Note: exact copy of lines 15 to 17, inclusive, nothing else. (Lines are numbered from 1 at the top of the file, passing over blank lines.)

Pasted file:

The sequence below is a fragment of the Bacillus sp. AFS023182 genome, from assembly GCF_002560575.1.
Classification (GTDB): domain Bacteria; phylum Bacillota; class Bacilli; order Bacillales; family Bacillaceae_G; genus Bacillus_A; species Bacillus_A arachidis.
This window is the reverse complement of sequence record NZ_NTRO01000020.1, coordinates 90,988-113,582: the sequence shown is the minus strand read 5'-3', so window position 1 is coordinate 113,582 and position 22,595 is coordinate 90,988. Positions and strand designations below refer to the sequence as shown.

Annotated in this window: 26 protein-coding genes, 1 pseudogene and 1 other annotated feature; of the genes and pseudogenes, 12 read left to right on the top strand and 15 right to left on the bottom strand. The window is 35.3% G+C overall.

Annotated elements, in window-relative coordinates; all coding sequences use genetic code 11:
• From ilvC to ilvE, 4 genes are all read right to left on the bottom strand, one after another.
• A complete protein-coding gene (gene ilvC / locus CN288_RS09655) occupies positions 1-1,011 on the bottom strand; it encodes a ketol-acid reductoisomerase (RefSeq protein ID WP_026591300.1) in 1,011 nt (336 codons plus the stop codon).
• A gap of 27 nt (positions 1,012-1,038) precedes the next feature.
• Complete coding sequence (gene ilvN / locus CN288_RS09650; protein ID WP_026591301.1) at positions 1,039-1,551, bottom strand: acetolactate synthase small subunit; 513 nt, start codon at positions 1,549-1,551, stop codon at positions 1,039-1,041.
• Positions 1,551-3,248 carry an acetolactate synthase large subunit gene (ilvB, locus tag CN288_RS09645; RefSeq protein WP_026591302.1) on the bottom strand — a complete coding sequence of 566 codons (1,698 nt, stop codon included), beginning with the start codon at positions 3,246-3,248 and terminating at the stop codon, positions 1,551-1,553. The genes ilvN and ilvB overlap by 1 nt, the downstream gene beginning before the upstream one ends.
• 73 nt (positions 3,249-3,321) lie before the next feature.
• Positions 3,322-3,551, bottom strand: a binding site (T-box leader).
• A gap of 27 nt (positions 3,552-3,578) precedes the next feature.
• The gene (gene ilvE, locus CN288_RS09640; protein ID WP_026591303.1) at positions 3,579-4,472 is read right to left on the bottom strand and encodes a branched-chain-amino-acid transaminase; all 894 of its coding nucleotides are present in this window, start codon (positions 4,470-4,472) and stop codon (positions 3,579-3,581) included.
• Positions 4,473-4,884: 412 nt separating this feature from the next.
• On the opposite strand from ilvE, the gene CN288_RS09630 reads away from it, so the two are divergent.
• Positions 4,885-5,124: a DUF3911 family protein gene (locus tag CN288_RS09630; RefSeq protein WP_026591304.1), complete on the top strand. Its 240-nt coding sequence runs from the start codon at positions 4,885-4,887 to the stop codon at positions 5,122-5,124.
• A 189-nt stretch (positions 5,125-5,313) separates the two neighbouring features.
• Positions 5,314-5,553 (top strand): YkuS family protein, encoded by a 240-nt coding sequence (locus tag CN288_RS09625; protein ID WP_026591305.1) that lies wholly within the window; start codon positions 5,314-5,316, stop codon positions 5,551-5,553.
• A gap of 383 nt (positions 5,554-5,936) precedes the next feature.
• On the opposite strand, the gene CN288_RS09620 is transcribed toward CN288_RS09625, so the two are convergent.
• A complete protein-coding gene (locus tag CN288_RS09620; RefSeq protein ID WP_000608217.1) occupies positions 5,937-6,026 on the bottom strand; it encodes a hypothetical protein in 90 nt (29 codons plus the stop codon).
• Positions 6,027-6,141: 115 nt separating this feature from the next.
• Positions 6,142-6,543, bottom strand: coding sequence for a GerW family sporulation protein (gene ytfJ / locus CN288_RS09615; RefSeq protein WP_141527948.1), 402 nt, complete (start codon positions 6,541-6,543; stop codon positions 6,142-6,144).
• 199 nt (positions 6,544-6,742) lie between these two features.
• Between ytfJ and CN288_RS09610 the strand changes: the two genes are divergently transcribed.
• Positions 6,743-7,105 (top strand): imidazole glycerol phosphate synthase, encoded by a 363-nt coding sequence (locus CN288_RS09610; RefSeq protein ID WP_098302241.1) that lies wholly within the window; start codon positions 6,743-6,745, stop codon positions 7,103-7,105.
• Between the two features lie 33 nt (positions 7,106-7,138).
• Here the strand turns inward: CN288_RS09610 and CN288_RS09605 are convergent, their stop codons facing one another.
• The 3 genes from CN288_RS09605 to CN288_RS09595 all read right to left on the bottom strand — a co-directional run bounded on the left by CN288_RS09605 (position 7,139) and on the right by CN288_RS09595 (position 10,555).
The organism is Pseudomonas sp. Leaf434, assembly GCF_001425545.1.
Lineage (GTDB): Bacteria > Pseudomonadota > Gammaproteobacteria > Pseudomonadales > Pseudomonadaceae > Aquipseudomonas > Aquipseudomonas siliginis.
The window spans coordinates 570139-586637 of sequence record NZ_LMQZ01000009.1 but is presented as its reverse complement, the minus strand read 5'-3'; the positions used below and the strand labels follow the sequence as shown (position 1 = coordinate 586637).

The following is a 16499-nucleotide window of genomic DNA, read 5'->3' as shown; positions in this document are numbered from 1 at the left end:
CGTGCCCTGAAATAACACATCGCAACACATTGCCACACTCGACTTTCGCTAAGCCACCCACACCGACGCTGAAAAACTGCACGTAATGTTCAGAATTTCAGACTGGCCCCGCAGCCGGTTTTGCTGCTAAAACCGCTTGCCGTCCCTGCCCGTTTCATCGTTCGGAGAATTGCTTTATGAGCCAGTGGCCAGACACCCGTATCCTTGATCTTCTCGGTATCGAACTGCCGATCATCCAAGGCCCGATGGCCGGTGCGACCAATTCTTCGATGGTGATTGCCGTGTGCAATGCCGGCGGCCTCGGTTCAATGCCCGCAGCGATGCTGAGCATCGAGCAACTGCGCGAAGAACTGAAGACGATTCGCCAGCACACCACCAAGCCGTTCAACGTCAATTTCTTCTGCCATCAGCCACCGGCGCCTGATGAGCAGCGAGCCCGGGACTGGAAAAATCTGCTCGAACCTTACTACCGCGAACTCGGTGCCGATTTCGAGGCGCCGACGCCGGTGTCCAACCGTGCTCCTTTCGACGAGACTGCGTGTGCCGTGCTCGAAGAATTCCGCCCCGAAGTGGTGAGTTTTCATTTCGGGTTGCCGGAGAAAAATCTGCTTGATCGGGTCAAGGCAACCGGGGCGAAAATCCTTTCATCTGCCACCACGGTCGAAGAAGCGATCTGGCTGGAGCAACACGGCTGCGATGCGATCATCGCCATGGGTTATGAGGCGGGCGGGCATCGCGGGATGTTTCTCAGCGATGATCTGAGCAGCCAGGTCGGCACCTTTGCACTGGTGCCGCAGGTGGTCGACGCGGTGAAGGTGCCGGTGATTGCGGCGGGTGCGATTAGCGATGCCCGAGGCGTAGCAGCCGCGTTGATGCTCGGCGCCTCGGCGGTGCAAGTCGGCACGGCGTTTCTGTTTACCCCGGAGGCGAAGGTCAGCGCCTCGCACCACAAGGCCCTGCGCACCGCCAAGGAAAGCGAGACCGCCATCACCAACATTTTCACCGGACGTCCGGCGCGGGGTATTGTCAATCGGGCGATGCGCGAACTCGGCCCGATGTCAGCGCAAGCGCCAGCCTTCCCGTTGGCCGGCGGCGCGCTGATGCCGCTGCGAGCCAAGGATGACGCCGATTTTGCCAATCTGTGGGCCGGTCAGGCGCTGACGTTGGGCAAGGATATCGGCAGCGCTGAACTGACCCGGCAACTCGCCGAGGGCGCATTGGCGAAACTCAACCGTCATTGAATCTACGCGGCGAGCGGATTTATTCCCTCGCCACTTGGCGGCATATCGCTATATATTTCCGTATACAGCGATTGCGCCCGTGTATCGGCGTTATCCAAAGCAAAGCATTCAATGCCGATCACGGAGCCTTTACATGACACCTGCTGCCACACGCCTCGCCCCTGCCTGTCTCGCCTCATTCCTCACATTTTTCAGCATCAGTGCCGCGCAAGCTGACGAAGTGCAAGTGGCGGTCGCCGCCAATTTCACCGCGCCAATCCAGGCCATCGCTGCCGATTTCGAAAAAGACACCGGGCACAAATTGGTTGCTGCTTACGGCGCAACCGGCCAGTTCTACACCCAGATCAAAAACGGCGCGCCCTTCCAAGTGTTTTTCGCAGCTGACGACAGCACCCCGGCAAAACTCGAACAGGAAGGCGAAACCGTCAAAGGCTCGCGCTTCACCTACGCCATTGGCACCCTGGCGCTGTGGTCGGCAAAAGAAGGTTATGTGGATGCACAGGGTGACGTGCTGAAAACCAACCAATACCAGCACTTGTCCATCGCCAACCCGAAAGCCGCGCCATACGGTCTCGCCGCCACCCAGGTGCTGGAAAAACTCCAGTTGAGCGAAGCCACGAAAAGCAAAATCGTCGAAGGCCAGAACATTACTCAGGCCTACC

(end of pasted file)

• Positions 4,473-4,884: 412 nt separating this feature from the next.
• On the opposite strand from ilvE, the gene CN288_RS09630 reads away from it, so the two are divergent.
• Positions 4,885-5,124: a DUF3911 family protein gene (locus tag CN288_RS09630; RefSeq protein WP_026591304.1), complete on the top strand. Its 240-nt coding sequence runs from the start codon at positions 4,885-4,887 to the stop codon at positions 5,122-5,124.